Friday, September 4, 2020

We Dwell in Possibility

As I write this, the pandemic is surging across the United States while it is being brought under control in many other parts of the world. The public health crisis has triggered a historic financial shock. At the same time, we are witnessing a growing social movement in support of Black Lives Matter and increasing grassroots support of action on climate change.
Far from sitting idly by, these times call us to re-commit ourselves to responsible action for the dear neighbor. That action may be as simple as ardent prayer or reaching out to support those with whom we share this pandemic isolation. 
We take a cue from the poet of solitude, Emily Dickenson, in I cannot love with You:
So We must meet apart –
You there – I – here
Surely Dickenson did not get on Zoom calls but found in solitude a way of growing in spiritual depth and of being more deeply present to those with whom she did connect.
Emily Dickinson Quote: “I dwell in possibility.” (19 ...
We also reach out beyond prayer and solidarity, so that like Dickenson, we can "dwell in Possibility." I nurture hope and I "dwell in Possibility" by responding to today’s challenges.
Stirred by the powerful words of our 2019 CSJ Congregational Chapter, I continue to grow in personal commitment and to work with others to respond to today’s challenges:
Striving to be beacons of hope, we commit to:
• Respond to the crisis of Earth and global warming,
• Deepen awareness of our complicity and work toward dismantling interlocking systems of oppression,
• Articulate and authentically live our vows in ways that witness and speak to today’s realities,
• Walk with women as we claim our voice and work toward an inclusive church and society,
• Use our collective voice to accompany others in speaking their truth.
I can "dwell in Possibility" by committing to small and large actions for justice myself and in community, and by affirming, supporting, and promoting others in their actions for justice.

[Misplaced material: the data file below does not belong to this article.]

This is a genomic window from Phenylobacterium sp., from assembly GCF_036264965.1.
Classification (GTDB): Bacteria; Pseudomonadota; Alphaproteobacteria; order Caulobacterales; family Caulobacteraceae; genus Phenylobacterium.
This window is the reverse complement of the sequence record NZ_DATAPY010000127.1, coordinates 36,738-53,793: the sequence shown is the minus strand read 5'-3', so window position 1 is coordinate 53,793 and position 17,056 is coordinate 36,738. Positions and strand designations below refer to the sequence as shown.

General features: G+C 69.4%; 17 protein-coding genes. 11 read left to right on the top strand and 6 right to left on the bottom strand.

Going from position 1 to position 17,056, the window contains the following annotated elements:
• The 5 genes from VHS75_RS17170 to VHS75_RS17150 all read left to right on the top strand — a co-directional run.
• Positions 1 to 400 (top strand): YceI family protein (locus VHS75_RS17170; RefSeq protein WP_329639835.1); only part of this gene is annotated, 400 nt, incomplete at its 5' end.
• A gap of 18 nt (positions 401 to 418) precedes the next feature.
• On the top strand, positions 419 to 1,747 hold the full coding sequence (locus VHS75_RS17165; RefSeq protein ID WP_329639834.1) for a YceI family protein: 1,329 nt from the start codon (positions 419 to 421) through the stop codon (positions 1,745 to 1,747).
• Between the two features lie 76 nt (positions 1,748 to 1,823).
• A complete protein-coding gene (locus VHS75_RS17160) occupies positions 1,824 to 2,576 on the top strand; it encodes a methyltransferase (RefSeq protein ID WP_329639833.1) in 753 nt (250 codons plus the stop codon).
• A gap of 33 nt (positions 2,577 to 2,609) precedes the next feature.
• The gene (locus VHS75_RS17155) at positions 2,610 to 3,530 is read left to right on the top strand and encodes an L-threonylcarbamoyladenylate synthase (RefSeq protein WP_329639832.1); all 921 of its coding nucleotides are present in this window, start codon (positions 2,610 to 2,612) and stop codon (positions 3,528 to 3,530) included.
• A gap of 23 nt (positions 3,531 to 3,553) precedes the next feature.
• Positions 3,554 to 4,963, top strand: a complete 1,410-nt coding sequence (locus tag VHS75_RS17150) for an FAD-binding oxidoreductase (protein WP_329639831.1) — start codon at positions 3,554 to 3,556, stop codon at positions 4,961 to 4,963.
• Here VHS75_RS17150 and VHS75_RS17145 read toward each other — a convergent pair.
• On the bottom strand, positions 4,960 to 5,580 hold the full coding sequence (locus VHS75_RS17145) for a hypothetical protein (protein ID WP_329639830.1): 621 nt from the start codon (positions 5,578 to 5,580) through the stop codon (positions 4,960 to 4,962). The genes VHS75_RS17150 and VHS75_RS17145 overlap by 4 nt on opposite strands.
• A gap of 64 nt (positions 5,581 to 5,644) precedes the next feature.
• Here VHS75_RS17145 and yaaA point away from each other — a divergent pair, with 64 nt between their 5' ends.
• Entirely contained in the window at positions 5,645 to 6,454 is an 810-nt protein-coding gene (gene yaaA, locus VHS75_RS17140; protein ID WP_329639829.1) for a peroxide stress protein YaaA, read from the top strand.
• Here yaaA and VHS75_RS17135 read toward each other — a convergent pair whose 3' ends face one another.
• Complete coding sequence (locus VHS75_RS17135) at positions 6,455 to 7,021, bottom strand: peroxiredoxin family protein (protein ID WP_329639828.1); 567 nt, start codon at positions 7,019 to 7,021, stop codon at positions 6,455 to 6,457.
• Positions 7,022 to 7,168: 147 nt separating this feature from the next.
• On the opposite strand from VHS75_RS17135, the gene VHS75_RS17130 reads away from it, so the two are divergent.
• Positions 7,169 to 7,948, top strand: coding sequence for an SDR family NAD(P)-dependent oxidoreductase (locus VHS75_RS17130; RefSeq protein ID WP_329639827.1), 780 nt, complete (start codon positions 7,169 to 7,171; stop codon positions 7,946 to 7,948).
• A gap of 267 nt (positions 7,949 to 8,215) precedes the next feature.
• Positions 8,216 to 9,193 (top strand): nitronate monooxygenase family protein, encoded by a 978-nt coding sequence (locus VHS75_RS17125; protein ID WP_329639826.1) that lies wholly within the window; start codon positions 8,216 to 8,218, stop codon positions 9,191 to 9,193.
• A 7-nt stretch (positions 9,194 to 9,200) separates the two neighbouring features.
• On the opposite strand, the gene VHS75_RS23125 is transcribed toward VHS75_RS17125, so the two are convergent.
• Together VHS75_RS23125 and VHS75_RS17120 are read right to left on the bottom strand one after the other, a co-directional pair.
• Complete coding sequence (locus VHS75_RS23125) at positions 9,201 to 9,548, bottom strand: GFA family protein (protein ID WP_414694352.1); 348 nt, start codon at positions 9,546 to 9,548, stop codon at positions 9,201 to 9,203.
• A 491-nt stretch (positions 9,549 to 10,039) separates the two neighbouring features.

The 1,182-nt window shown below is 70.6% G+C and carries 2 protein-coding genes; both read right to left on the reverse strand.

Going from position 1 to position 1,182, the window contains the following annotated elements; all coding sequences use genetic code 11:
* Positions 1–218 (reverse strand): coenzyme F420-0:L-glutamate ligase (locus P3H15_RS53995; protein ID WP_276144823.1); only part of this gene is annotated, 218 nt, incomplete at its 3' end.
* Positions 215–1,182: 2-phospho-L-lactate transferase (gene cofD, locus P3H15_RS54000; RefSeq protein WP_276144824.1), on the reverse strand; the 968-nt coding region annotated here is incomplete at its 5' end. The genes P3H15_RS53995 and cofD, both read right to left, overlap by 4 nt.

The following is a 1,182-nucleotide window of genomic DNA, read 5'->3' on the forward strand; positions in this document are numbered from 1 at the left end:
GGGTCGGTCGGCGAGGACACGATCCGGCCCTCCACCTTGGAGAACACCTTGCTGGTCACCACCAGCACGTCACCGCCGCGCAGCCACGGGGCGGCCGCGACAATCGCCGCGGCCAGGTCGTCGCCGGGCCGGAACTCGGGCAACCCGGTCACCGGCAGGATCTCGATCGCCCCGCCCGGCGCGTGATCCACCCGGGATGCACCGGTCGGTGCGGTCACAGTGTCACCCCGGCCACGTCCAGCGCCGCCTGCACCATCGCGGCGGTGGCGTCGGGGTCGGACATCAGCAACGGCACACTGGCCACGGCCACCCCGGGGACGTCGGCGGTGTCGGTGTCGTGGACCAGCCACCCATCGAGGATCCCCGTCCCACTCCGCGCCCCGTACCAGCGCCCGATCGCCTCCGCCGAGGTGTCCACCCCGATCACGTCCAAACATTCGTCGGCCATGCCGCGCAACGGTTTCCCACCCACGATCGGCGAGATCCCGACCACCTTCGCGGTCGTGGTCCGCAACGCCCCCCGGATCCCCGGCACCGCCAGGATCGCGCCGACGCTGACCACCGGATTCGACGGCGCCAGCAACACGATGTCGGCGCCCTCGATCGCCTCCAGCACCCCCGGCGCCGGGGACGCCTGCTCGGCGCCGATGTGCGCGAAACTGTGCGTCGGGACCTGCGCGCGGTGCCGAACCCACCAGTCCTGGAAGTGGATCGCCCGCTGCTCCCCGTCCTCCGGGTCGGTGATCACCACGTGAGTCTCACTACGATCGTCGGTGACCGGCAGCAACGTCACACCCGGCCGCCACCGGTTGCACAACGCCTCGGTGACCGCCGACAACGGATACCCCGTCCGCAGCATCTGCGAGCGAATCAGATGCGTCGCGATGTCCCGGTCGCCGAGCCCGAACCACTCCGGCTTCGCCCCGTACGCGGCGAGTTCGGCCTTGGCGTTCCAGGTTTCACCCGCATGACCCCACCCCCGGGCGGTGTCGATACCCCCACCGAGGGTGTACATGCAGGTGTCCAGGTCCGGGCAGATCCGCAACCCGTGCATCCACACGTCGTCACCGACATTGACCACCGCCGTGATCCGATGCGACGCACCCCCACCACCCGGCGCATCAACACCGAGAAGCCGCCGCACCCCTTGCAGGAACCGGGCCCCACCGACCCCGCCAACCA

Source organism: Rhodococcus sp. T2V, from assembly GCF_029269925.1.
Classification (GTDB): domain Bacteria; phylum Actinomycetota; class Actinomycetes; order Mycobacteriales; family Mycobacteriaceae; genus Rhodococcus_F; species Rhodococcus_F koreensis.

Will you join me?
Peace,
Amy

Friday, August 14, 2020

Summer Sister 2020

For a number of years, I have extended an invitation to join me in St. Louis, for a period of time during the summer. I imagined it as an experience of community, retreat, sabbath, vacation, R&R, eco-emersion, and nurturing body, spirit while leaning into the future of religious life.
In 2020, the time of coronavirus lockdown, I dared not hope or invite. Yet this year I have been blessed to have a summer sister join me for a few months and it has been all that I had hoped for. Mutual blessing and sharing community, spirituality, and justice. I hope to continue this in future years, and I would definitely recommend that others offer this opportunity if you are able. 
Here's a link to a prior invitation. If you're interested in more information or would like to join me in 2021, drop me a line and we'll talk more.
ALSO - if any women discerning religious life would like to spend several weeks in a live-in experience, let me know and we will see what we can arrange for that too. We have several houses where you might be able to join us.
Amy
www.ahereford.org

Saturday, August 1, 2020

Masking for the Dear Neighbor

We are living through extraordinary times. I am reminded of the beginning of Dickens’s book: It was the best of times, it was the worst of times. We are facing a pandemic, an economic meltdown, social unrest, violence, and injustice against people of color and against immigrants. As people of faith, we are called to live with an extraordinary commitment to the gospel.

As Sisters of St. Joseph, we are called to reach out to others, whom we call our ‘dear neighbor’. There is no stranger for a Sister of St. Joseph. There are only dear neighbors to whom we reach out in prayer, kindness, and service. We have been asked to wear face coverings. In some regions and organizations, we are mandated to wear masks. We have learned that our masks provide limited protection to the wearer and substantial protection to the dear neighbor whom they encounter. Public health professionals tell us that we are all interconnected. The health of all is interconnected. Public health officials echo the charism of the Sisters of St. Joseph: we are all Dear Neighbors. So I am wearing a mask for the dear neighbor.